“The rehabilitation of the Mosul Museum is an emblematic project for ALIPH: it is a sign of life and hope, a gesture of solidarity between international and local actors, and a magnificent human adventure, which brings together professionals from different backgrounds who are driven by the same ambition,” said Valéry Freland, Executive Director of ALIPH.
“Donald Insall Associates are honoured to be working with the WMF on the restoration and rehabilitation of the Mosul Cultural Museum - a spectacular building by Mohamed Makiya constructed to display cultural objects of great significance. The restoration of the museum and its gardens will once again reiterate the importance of Mosul as a centre of modern and ancient architecture – and reconnect its people with their past," said Tanvir Hasan, Deputy Chairman, Donald Insall Associates.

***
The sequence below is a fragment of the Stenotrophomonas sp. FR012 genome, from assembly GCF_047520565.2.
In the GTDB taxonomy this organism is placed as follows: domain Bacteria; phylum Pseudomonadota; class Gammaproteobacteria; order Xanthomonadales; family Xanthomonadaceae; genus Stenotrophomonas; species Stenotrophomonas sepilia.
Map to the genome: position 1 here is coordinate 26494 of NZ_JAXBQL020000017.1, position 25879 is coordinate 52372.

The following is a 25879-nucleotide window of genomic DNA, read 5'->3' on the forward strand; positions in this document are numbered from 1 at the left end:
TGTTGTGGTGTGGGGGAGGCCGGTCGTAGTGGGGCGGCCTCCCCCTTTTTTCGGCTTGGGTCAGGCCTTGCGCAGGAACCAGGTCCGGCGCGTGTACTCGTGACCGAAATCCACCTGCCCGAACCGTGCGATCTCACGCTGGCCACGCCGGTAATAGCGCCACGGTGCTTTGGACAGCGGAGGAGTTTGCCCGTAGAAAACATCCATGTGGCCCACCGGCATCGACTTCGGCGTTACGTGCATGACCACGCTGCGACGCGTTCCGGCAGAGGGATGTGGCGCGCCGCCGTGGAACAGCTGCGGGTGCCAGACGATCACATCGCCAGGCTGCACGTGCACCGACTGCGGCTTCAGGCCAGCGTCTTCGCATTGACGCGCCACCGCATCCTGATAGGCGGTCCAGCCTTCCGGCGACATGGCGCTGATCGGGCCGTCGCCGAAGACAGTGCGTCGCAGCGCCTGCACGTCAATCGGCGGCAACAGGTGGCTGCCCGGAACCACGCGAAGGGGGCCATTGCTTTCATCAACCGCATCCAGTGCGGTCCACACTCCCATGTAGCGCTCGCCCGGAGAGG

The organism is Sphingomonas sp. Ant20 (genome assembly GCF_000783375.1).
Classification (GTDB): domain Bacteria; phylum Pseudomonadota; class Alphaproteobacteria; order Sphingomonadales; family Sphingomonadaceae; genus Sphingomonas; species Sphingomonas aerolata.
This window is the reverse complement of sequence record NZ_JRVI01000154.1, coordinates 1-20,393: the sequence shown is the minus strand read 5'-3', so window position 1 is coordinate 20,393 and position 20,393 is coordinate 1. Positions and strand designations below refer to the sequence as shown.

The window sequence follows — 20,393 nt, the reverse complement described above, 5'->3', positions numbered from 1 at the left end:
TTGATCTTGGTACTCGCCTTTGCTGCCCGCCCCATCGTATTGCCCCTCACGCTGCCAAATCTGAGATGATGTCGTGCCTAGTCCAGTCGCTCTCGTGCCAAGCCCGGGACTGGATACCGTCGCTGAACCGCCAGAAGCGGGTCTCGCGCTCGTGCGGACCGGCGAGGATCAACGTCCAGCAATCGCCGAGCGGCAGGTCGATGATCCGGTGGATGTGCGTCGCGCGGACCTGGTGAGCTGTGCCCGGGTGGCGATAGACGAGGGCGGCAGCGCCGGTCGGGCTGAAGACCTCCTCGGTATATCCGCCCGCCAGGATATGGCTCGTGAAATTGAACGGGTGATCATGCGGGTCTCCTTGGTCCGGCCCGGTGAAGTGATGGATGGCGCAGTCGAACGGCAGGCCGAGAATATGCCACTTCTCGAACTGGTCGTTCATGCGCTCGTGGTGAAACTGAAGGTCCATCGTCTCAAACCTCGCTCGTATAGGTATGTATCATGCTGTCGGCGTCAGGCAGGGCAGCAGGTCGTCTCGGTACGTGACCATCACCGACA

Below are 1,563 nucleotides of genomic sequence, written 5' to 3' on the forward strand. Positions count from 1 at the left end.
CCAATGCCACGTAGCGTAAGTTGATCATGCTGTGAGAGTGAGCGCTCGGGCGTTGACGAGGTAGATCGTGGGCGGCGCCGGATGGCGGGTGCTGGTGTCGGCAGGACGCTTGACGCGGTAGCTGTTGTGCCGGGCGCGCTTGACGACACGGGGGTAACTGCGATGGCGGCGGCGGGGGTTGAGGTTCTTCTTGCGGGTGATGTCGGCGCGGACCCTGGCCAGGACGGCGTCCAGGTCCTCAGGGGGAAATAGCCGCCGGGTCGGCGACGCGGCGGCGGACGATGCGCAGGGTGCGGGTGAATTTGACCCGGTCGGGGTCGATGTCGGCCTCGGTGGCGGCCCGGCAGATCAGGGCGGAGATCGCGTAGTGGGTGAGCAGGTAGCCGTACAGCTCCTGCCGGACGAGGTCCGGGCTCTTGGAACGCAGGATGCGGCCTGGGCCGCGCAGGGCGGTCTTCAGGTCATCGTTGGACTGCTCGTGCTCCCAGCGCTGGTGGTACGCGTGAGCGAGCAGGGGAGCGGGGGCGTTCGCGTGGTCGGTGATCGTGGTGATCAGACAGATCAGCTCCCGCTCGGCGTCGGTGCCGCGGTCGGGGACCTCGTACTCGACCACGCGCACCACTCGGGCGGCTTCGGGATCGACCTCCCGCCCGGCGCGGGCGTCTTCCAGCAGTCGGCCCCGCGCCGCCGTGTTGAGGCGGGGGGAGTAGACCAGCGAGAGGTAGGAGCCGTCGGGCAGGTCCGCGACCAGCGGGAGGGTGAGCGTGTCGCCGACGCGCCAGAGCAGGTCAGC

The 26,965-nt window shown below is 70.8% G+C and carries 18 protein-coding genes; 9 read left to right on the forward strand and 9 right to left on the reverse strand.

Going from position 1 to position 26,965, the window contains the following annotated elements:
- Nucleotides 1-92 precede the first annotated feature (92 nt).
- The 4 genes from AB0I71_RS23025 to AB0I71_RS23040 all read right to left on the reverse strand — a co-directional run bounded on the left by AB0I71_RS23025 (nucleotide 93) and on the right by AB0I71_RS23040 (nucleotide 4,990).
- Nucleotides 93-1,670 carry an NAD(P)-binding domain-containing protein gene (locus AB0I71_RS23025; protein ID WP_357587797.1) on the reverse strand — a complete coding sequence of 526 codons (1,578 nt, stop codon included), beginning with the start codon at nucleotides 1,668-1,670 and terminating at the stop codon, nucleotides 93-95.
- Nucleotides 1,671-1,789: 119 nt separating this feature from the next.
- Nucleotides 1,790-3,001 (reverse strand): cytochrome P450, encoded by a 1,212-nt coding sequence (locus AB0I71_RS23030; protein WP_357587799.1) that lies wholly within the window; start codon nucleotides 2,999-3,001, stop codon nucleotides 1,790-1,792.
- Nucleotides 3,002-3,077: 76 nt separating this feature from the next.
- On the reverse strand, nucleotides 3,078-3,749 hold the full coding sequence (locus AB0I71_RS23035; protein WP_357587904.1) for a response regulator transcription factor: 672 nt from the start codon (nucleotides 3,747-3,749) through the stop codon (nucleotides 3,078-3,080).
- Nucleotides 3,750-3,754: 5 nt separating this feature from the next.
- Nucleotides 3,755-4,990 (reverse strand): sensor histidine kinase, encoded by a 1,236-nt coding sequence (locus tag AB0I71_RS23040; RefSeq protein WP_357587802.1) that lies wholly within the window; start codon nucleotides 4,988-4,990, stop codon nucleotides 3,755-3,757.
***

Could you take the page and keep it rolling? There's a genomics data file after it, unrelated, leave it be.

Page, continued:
Completed in 1974, the Mosul Cultural Museum is an iconic example of modernist Iraqi architecture exemplifying Makiya’s sophisticated integration of regional forms for which he is acclaimed. Born in Baghdad and educated in the UK, Makiya was a pivotal figure in establishing the architecture profession in Iraq. In 1946, he founded Makiya Associates in Baghdad, later expanding the firm to Bahrain, Oman, London, Kuwait, and Doha. In 1959, he became a founding member of Baghdad University’s Department of Architecture, where he helped teach the first generation of trained architects in the country.